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Niger Urges Rich Nations to Make 'Climate Loss Fund' Operational


FILE - Sameh Shoukry, president of the COP27 climate summit, left, speaks during an opening session at the COP27 U.N. Climate Summit, Nov. 6, 2022, in Sharm el-Sheikh, Egypt.

The "loss and damage" fund agreed to last month at the COP27 climate conference aims for rich nations to help those that have borne the brunt of their global warming emissions. In Niger, climate change has fueled desertification and conflict as communities compete for dwindling resources.

It’s often said those least responsible for climate change will suffer the most because of it. This is especially true in Niger.

Niger Official Urges International Community to Make Climate Loss Fund Operational
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According to nonprofits such as Concern International, Niger, along with its neighbors in Africa’s Sahel region, is likely to see a 3-to-6-degree Celsius increase in temperatures by the end of the century, with devastating impacts for one of the poorest and most difficult-to-farm regions on earth.

Yet in 2021, Niger produced just 0.007% of global emissions.

The changing climate is also adding to a rise in militant groups linked to al-Qaida and the Islamic State, according to the United Nations.

Jean-Noel Gentile is the U.N.'s World Food Program Niger Country Director.

"Climate change is contributing to the deterioration of natural resources, with the population then competing for the same resources, which are shrinking," Gentile said. "So, there is a direct correlation between climate change and insecurity."

To help countries like Niger, a “loss and damage” fund was agreed upon at the U.N.’s recent COP27 climate conference in Egypt. In theory, richer countries and bigger emitters of greenhouse gases will pay to assist the countries suffering from climate change the most.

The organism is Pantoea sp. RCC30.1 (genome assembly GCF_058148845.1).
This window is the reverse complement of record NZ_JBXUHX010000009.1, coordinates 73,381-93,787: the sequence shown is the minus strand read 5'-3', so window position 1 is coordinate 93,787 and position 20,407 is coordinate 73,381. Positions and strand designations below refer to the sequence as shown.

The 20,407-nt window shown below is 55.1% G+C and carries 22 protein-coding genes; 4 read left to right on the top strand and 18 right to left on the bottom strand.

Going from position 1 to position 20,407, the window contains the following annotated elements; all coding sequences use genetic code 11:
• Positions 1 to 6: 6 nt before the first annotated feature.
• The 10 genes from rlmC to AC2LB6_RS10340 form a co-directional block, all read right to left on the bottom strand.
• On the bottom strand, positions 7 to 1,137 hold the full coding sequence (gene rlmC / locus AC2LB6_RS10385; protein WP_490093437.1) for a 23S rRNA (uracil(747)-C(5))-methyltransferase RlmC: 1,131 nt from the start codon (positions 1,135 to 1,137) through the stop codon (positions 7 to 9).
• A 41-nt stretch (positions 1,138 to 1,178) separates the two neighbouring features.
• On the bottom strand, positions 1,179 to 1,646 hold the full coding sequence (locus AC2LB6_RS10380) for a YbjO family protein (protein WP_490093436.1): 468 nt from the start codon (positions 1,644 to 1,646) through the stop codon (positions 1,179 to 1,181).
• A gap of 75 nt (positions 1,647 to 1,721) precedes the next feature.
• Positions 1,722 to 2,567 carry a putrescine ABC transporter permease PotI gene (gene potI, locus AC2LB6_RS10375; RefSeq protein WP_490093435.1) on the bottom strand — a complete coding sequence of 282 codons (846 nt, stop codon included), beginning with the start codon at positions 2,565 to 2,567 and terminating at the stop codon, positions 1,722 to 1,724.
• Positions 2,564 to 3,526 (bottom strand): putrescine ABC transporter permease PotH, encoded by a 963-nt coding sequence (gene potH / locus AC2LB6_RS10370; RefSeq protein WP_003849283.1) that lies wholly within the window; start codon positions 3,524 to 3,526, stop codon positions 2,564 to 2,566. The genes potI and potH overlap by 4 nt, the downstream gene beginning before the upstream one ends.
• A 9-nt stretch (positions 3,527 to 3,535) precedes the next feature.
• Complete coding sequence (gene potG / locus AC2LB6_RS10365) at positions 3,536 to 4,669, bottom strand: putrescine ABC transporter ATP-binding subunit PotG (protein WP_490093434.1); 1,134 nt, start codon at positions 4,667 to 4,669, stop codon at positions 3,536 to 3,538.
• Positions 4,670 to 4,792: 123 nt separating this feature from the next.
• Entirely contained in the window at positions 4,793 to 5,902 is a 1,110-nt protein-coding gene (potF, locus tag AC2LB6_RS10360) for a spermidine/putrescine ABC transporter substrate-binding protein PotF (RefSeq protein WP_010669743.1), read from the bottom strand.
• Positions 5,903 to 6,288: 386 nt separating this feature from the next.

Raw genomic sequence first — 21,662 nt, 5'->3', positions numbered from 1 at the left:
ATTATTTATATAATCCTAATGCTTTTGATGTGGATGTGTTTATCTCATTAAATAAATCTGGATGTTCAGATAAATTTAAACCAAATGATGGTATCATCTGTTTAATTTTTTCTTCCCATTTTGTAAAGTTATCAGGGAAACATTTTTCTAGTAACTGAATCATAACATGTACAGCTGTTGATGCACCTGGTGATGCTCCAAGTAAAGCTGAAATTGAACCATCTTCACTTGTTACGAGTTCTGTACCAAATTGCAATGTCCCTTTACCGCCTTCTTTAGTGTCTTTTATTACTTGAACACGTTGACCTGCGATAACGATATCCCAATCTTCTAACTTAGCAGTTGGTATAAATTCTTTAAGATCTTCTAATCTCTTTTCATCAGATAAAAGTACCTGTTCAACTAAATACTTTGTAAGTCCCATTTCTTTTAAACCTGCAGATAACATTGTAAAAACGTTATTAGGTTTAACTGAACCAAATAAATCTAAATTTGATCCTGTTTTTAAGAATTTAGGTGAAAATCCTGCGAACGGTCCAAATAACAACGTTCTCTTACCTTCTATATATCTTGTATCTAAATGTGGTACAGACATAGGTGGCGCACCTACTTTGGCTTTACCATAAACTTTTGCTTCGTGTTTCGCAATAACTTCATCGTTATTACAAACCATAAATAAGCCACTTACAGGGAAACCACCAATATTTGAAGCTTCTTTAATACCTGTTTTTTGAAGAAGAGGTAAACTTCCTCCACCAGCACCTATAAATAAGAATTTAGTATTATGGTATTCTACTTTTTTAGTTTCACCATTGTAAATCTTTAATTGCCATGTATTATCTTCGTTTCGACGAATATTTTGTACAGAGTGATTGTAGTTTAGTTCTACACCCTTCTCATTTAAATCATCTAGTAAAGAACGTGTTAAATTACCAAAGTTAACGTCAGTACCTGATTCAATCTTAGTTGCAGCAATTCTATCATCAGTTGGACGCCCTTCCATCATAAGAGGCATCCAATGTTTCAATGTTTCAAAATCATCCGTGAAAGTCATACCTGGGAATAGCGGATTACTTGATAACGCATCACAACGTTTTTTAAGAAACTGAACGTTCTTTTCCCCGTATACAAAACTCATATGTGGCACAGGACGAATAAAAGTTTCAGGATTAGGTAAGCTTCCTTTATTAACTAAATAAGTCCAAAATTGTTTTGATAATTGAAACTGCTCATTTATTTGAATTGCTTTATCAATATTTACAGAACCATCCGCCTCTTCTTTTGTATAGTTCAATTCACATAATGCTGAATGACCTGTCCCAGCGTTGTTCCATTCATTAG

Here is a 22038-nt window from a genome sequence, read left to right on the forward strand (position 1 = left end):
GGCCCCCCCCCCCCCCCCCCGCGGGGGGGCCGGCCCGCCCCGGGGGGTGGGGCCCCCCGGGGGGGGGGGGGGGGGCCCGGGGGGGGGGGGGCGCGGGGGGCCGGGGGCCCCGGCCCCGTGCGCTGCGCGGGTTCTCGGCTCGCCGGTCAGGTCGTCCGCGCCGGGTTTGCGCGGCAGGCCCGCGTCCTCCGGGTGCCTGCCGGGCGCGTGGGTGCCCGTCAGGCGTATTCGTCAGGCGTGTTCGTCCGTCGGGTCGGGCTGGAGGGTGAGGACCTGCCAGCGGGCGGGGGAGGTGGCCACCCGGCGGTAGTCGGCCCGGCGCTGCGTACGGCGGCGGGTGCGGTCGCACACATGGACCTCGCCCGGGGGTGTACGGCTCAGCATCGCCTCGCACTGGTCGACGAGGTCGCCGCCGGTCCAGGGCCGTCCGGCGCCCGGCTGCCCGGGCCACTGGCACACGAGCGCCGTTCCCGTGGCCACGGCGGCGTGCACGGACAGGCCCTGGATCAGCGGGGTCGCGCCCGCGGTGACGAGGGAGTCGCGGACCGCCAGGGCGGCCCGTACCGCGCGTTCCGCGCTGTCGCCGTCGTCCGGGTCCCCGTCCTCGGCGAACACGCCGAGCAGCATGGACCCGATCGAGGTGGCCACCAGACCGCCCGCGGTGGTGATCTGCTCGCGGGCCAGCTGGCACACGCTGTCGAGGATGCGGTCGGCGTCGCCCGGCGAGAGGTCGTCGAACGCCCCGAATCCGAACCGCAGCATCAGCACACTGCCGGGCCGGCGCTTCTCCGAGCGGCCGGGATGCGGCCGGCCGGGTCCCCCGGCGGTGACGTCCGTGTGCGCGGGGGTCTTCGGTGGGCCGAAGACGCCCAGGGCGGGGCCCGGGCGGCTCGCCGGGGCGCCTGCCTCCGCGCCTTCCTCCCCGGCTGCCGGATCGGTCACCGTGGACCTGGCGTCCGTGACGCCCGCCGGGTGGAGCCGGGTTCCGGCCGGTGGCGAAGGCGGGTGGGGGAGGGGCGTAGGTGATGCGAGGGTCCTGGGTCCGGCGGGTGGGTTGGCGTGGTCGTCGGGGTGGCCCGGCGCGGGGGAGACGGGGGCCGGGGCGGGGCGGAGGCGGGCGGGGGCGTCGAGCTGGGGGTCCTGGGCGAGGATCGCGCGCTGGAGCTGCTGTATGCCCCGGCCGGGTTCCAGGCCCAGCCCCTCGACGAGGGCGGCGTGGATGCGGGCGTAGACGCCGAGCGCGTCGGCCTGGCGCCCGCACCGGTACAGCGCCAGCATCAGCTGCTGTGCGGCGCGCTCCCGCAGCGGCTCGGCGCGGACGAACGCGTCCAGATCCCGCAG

Nonprofits say the cost of the damage caused by climate change could hit $1.8 trillion by 2050.

Niger’s environment minister, Garama Saratou Rabiou Inoussa, told VOA the fund needs to become operational quickly.

She says, there’s an urgency to make the funds operational. Not only making the funds operational, she says, but also the urgency to make the funds available through an easy funding mechanism that favors countries such as Niger."

Haoua Coba Maigardaye lives in a village in Niger’s border region with Nigeria, an area that could benefit from the fund. A project run by the World Food Program has reorganized the village’s farming practices, allowing them to farm during the dry season, in addition to the rainy season.

She says, food production has increased and the older and younger generations of the village no longer have to go elsewhere to find work, since they can grow crops twice in a year. "It’s an improvement because there is now not only enough food to survive, but also enough to sell," she adds.

In a neighboring village where there is no assistance, a farmer says they do not have enough to eat.

Environmentalists say that details, such as how the fund will work — and how the money will make it to villages like those in Zinder — need to be nailed down.

Steve Trent is with the Environmental Justice Foundation, a U.K.-based environmental nonprofit.

"The political pitfalls are that developed states just decide not to pay. It’s hard when you want to get governments to write that check," said Trent. "It’s difficult to get them to do it, particularly in the economic climate that we face globally now."

The United Nations Framework Convention on Climate Change declined to give an interview on how the fund might work and how long it may take to become active.

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